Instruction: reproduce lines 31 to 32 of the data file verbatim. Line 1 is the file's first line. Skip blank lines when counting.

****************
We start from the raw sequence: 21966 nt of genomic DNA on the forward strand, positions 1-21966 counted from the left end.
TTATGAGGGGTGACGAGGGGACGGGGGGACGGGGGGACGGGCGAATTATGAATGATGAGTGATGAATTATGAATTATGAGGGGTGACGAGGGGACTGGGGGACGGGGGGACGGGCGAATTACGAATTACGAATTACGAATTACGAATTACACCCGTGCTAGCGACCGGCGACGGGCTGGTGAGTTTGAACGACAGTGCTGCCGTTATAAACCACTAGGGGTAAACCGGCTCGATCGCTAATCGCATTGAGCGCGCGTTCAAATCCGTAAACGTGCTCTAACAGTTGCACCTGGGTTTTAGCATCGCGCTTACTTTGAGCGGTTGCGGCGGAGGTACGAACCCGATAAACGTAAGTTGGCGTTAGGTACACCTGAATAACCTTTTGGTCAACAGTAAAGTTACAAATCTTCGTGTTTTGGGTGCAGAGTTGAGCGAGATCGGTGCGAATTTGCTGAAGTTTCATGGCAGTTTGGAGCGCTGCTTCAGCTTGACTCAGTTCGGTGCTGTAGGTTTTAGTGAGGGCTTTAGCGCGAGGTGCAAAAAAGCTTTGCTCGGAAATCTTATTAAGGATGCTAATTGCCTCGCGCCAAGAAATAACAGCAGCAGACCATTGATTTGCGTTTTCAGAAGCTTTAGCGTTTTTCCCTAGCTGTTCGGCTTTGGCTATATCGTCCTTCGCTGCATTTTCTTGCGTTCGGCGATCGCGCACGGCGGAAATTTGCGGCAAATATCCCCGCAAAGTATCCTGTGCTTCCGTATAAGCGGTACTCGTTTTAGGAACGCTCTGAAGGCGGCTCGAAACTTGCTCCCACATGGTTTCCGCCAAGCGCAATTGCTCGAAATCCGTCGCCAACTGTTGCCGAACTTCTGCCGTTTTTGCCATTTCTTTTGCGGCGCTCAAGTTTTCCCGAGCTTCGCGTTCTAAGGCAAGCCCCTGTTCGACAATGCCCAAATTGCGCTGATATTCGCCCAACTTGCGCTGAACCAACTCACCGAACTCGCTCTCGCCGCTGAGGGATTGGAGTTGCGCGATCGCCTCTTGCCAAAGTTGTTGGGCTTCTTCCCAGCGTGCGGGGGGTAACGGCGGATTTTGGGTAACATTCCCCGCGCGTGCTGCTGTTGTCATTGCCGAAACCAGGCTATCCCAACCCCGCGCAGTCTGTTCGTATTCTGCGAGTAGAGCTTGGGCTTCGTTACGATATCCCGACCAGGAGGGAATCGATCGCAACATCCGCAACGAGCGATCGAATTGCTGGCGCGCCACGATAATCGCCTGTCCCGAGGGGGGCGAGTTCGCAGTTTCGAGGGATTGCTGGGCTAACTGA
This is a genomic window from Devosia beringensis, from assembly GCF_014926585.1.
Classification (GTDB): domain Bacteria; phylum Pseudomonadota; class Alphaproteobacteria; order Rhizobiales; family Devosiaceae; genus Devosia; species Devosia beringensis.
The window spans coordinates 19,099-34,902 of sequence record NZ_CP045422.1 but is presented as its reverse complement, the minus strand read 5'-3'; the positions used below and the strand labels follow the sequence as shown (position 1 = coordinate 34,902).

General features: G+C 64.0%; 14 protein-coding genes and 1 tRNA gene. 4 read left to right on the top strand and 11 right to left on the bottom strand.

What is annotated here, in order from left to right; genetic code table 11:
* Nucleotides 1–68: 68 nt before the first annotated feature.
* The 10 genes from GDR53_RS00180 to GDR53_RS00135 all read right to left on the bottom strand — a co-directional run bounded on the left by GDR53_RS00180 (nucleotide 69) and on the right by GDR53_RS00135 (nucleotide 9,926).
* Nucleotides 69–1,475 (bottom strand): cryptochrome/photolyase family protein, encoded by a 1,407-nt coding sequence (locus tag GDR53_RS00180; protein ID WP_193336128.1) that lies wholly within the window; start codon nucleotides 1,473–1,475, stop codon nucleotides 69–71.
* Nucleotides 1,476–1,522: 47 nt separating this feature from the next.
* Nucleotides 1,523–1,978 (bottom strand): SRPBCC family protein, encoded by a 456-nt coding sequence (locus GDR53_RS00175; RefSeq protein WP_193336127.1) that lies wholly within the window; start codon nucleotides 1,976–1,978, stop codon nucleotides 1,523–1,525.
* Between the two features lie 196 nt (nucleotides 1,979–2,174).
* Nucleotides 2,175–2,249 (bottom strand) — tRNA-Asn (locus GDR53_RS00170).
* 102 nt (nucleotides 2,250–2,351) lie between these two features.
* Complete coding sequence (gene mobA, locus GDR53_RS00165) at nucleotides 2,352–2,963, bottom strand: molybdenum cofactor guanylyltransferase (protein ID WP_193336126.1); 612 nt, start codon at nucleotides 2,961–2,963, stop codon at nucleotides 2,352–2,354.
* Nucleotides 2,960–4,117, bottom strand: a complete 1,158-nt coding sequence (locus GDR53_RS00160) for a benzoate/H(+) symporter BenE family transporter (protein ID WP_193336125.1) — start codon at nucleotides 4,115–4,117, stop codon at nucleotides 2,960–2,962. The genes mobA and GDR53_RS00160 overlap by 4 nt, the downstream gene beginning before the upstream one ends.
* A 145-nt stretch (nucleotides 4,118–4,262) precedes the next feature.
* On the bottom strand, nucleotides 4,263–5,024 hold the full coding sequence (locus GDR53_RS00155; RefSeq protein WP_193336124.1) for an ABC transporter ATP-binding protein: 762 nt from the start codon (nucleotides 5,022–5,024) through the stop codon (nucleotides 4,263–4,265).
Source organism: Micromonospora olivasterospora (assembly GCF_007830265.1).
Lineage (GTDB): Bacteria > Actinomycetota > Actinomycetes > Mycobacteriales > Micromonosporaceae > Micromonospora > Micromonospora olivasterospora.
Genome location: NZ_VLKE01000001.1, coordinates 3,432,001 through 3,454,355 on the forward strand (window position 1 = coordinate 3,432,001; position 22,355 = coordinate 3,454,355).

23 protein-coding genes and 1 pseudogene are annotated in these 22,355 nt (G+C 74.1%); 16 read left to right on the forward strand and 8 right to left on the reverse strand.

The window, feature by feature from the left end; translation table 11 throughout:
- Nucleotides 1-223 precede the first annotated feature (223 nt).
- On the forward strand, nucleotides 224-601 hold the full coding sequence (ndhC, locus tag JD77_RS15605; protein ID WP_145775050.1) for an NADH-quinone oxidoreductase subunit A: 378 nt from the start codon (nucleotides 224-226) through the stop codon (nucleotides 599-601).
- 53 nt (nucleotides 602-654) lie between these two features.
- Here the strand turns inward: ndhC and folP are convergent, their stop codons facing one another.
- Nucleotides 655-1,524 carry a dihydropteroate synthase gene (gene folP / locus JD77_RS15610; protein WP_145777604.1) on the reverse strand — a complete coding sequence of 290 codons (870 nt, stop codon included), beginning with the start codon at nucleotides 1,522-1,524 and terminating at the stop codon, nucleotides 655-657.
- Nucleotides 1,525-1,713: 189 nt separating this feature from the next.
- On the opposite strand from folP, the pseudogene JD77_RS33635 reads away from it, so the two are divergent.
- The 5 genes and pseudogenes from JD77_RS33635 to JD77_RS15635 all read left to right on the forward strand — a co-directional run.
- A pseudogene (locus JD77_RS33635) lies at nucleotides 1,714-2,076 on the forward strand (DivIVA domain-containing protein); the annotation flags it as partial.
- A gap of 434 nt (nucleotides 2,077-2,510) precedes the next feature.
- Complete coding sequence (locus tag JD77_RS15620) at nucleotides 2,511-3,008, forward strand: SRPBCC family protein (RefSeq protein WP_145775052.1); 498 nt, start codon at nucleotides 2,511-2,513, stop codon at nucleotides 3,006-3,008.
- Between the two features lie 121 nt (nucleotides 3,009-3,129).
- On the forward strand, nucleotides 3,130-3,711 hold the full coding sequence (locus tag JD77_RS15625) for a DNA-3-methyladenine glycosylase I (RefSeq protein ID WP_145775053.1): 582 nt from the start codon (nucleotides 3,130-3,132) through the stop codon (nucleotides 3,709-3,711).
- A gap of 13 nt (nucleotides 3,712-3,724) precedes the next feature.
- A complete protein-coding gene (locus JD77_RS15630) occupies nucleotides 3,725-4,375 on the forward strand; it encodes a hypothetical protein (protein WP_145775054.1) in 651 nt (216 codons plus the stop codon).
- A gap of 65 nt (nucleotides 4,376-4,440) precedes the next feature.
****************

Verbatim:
- On the opposite strand from folP, the pseudogene JD77_RS33635 reads away from it, so the two are divergent.
- The 5 genes and pseudogenes from JD77_RS33635 to JD77_RS15635 all read left to right on the forward strand — a co-directional run.